February 14, 1983

High school was about survival. Keep your mouth shut, your head low, and try to survive the day without being intimidated, confused, or made fun of. If a class didn't have assigned seats, head for the back and hopefully sit behind someone tall so the teacher couldn't see you when it came time for questions to the class. Joking around with your buds was some of the lone fun of the day; but if a girl should happen to speak to you, stare at your sneaks and try to think of something to say - all the while planning your exit. After school, head for home to watch TV, read, and listen to music. At night before bed, blast tunes on headphones in the dark. The week was mostly spent waiting for the weekend, when you would have more time to keep to yourself.

Your High School Crush was a break from all of this. She was a very pretty girl (Elisabeth Shue in The Karate Kid) and a very kind girl. She would take time to talk to you, she seemed genuinely interested in you as a person. She was naively sweet and would blush when offered a compliment. Then she would immediately disagree with your words. This made her all the prettier. Through most of high school, she was just about the only girl you had conversations with. She offered hope - hope that things might someday be different. A day when that ever-present uneasy feeling in your stomach and mind would be replaced by always knowing what to say, of knowing exactly where you were going. A day when a girl like her would drop her boyfriend to spend time with you. To talk to her in class or in the hallway made your week. When you listened to "Candy's Room" in the dark of your room, you imagined it being about the two of you.

It was true you had nothing in common with her. At the time, you didn't think boys and girls ever had much in common. That's why the genders had headed for opposing sides of the battlefield when first grade started, right? Surely it was hormones and hormones alone that were getting boys and girls in their teens together. Your Crush was based on 1) her being a very pretty girl, and 2) being flattered beyond belief that a girl - especially a girl like her - would take time to talk to you. You kept your Crush to yourself, as you kept most things to yourself. To confess it would show weakness, and this was a time when strength - no matter how poorly faked or feigned - was needed the most.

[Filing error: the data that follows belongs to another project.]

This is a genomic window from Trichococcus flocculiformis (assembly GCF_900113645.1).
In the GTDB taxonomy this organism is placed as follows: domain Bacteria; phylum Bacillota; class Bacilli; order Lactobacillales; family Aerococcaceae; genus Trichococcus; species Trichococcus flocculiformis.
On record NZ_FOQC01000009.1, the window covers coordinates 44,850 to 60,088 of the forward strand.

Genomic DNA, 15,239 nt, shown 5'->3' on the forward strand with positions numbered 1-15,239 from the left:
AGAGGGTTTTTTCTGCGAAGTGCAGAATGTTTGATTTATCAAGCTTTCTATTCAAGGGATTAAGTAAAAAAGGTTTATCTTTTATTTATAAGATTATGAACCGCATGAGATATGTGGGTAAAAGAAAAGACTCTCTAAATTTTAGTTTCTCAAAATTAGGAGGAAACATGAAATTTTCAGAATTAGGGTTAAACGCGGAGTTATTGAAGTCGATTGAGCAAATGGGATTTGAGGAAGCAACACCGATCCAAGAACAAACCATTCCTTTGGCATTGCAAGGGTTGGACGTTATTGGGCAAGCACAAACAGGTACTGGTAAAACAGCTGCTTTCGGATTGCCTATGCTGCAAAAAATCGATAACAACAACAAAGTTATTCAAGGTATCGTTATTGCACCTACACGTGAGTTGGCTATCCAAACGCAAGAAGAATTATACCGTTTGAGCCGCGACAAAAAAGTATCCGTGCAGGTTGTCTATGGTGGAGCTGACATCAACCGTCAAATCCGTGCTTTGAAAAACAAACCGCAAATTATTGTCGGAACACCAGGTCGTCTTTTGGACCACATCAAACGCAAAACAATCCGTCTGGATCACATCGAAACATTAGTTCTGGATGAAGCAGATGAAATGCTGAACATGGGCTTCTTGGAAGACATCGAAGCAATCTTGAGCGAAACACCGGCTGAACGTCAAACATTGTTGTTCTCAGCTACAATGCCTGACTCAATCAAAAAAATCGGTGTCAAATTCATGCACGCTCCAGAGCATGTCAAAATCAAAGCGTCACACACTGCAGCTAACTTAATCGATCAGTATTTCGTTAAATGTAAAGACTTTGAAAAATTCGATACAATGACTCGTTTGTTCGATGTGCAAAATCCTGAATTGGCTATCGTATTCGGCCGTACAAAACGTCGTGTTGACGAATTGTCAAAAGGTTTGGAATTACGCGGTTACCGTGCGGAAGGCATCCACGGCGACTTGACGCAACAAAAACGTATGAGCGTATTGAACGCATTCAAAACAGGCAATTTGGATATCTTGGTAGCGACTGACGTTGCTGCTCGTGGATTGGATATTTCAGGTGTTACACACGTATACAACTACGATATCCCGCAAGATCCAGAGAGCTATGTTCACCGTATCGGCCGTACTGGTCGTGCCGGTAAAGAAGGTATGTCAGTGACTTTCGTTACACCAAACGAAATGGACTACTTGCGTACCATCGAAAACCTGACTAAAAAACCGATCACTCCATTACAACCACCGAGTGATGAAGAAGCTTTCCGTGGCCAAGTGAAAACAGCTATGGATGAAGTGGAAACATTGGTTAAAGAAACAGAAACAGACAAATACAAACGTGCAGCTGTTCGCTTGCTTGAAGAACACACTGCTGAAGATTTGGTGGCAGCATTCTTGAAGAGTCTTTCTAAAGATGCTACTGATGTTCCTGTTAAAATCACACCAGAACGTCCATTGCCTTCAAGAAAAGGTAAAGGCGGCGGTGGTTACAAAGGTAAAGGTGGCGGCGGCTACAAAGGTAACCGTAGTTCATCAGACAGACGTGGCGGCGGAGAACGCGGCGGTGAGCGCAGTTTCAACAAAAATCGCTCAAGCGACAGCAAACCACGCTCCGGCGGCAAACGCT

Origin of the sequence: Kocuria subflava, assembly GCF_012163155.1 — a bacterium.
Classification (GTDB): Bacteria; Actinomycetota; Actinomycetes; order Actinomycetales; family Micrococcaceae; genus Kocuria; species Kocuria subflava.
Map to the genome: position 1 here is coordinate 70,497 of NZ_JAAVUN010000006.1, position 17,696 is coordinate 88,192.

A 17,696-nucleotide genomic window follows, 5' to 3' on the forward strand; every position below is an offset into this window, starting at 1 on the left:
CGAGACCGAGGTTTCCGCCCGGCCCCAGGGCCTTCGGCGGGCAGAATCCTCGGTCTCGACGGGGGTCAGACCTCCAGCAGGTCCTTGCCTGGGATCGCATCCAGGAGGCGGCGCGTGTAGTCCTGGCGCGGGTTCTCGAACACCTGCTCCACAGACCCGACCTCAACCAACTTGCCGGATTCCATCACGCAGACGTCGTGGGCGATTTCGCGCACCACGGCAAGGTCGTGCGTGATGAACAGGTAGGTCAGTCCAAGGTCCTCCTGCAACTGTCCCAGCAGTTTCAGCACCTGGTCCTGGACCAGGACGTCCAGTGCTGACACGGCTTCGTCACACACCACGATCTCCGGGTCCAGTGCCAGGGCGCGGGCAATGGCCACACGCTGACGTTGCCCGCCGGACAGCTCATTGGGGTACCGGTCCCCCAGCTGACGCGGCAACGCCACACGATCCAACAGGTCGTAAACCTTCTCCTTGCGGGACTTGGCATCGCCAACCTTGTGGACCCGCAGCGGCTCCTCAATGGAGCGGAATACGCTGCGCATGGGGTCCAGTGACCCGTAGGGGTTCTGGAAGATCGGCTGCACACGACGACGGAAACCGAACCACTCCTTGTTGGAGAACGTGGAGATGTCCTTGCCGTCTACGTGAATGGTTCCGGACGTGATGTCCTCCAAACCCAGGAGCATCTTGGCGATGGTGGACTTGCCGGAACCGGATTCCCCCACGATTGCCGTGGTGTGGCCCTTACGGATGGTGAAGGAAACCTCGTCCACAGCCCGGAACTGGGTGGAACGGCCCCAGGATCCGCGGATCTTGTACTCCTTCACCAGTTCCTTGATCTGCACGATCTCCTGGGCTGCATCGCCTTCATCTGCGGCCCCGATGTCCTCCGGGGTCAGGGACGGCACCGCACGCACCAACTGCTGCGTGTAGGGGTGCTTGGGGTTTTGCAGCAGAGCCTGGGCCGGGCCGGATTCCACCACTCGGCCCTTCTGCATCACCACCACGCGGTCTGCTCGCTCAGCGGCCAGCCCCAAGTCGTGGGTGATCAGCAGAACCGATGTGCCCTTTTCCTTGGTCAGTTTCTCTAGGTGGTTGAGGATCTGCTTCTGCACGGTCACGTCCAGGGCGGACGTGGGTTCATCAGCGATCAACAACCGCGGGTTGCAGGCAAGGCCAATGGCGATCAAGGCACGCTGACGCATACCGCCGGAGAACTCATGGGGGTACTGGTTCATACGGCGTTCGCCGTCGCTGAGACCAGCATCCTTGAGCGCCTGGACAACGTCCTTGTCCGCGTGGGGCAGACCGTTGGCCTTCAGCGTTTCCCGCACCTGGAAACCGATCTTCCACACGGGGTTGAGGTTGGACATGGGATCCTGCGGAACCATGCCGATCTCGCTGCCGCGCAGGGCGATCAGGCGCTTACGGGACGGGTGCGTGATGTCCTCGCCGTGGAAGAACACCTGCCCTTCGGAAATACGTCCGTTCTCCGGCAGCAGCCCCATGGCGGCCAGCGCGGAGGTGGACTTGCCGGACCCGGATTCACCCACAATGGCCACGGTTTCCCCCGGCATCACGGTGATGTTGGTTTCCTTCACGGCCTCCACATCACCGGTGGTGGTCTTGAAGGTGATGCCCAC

A few times during the school year, such as Christmas and Valentine's Day, the student council offered a service. You could pay a dollar or two, write a note to someone, and that note along with a flower or a piece of candy would be delivered to the person in a class.

During senior year, Your Crush was thoughtful enough, playful enough, and kind enough to send two (as opposed to the standard one) carnations along with a note to you in your sixth-period class on Valentine's Day. It was a Monday, and because your sixth-period class was an independent study course, you didn't always go to class as you had the rest of the week to finish your work. So while her flowers were being delivered to class, you were at Mother's Records up on Gateway Drive, scoring a used copy of Focus's Moving Waves album. You got the note and flowers in class the next day.

Your Crush seemed a little hurt when she found out that you were at the record store instead of in class to receive her gift. You came across her Valentine's note the other day when going through your yearbook. You haven't played the Focus album in years, it's in a closet somewhere. You don't miss it much at all.

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